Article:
LOADING
The firm of renowned landscape architect Raymond Jungles will begin an exciting natural restoration project in Peninsula Papagayo in October. Land modified by development will be meticulously conditioned to reintroduce a thriving, vibrant native plant ecosystem which will both complement and harmonize with the existing landscape.
By Francesca Poddie | October 24, 2022 | Guanacaste
Biodiversity
Destination

Beginning this month, the entrance to Peninsula Papagayo, the Bay Lot right of way, and the Four Seasons roundabout are going to undergo a transformative restoration, one in which native natural beauty is drawn to the forefront. Raymond Jungles, Inc. has been brought in to helm this delicate project, which seeks to create a lush, colorful environment completely at one with the Peninsula’s own natural advantages.

Jungles, a Fellow of the American Society of Landscape Architects, has won fifty-three design awards from the Florida Chapter of the American Society of Landscape Architects. Raymond Jungles, Inc. (RJI), his eponymous studio, was introduced to the project in late June 2022, although this is not the company’s first Costa Rican undertaking. The designers immediately saw the amazing potential the area held, and decided that the goal would be to gently bring back and improve upon the natural bounty of the Peninsula, rather than try to impose a more artificial look borrowed from other tropical destinations.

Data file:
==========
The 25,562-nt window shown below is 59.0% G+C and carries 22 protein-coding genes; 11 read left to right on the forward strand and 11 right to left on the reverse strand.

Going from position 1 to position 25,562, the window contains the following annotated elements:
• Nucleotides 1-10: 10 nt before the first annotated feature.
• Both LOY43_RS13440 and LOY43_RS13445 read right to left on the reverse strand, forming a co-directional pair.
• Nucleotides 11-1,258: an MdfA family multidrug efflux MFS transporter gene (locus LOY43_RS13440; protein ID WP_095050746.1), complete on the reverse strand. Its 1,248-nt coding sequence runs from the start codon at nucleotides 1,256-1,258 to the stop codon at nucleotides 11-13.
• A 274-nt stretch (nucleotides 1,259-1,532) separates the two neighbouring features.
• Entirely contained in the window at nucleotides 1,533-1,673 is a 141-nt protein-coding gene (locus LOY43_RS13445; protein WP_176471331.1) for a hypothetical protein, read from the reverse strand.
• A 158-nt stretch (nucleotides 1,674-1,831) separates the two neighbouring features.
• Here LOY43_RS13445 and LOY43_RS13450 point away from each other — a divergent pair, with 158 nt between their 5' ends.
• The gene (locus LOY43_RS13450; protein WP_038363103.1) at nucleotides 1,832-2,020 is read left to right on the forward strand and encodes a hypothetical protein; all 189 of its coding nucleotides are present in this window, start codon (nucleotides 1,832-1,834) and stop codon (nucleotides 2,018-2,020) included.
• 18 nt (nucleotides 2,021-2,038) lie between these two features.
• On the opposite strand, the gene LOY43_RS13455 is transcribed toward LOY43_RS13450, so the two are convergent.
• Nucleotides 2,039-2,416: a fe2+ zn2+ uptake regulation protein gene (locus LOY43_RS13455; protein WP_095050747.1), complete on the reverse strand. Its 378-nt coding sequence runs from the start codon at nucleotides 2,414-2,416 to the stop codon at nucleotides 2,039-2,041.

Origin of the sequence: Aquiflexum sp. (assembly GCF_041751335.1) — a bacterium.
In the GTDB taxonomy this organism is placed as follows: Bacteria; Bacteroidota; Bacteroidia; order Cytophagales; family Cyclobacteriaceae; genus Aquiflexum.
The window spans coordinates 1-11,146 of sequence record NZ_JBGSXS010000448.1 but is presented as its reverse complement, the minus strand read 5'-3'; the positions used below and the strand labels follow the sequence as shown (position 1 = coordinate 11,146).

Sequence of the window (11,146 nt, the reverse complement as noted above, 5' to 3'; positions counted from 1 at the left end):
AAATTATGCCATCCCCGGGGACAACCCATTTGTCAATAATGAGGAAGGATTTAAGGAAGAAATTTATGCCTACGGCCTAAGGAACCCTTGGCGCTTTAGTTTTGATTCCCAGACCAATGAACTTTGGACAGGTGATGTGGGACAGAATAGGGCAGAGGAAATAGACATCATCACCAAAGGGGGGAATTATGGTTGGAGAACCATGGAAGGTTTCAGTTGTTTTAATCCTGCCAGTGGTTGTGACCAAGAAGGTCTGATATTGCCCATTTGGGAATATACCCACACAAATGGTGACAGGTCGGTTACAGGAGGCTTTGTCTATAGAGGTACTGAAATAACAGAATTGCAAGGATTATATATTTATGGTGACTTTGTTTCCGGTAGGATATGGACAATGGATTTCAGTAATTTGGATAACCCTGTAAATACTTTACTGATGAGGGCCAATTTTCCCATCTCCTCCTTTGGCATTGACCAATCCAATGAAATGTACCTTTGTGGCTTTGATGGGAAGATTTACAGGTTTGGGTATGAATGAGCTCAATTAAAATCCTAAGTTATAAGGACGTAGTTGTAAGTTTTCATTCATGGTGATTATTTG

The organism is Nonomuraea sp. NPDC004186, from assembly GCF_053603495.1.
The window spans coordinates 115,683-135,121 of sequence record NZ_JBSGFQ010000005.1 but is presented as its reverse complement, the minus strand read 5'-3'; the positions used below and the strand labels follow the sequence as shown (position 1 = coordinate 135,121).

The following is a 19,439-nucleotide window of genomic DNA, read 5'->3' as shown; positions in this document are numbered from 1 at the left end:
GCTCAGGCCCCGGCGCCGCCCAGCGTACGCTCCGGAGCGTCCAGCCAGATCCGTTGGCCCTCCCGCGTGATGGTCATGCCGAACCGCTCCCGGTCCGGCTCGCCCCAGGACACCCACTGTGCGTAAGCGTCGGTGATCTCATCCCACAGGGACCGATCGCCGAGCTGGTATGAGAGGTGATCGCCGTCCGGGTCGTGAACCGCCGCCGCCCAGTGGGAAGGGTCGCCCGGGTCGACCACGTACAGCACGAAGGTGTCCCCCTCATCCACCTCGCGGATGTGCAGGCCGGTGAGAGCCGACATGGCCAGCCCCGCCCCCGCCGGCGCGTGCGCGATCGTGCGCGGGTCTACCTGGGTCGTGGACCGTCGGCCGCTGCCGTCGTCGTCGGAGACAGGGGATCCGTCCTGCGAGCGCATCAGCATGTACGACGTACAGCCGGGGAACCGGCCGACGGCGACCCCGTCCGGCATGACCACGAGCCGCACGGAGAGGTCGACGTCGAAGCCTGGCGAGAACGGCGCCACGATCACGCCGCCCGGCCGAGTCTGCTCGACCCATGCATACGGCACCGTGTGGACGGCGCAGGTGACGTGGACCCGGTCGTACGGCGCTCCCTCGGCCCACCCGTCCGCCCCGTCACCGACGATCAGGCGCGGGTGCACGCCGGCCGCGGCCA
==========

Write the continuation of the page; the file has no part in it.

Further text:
The project is a restoration, says Raymond Jungles. Costa Rica does not, he adds, need improving upon. The studio’s ambition is to maintain the integrity of the area by returning existing native species to the Peninsula entrance. Invasive plants will be removed and replaced with lush, evergreen Costa Rican plants. This is done with an eye to the future—encouraging the propagation of native plants will have long-lasting benefits to the environment throughout all future Peninsula Papagayo projects.

Working with local botanists, the designers are selecting plants that require minimal irrigation and provide a habitat for indigenous fauna. Threatened and endangered native plants will be prioritized, encouraging their reestablishment in the area. This will not be manicured lawns and eye-catching topiary; this will be a coaxing of nature back into place. Large-scale palms, canopy trees, cycads, and agaves will be planted at the beginning stages. Later plans include the introduction of wildflowers and other flowering flora beloved by pollinators.
The plants have been chosen specifically to please all of the senses. Flowers will be cultivated and used as seasonal color, simultaneously providing sustenance for pollinators and hummingbirds. Evergreen fruit trees will provide food for local populations, both human and animal. Providing a native food source for the macaws, encouraging their presence nearby, is a goal. And smell is not neglected: usage of plants with interesting and delightful fragrances will be generous.

Inspiration comes neither from outside influences nor faraway landscapes, says Jungles. Rather, it comes from Peninsula Papagayo itself: “the existing natural beauty both onsite and off-site, and the tremendous botanical diversity.” The large swathes of completely unspoiled natural areas and the local flora and fauna are the genesis of this landscape project, and the end result will harmonize seamlessly. The first impression every visitor has when they enter, he says, “will be that the landscape, lush and natural, has always been there.”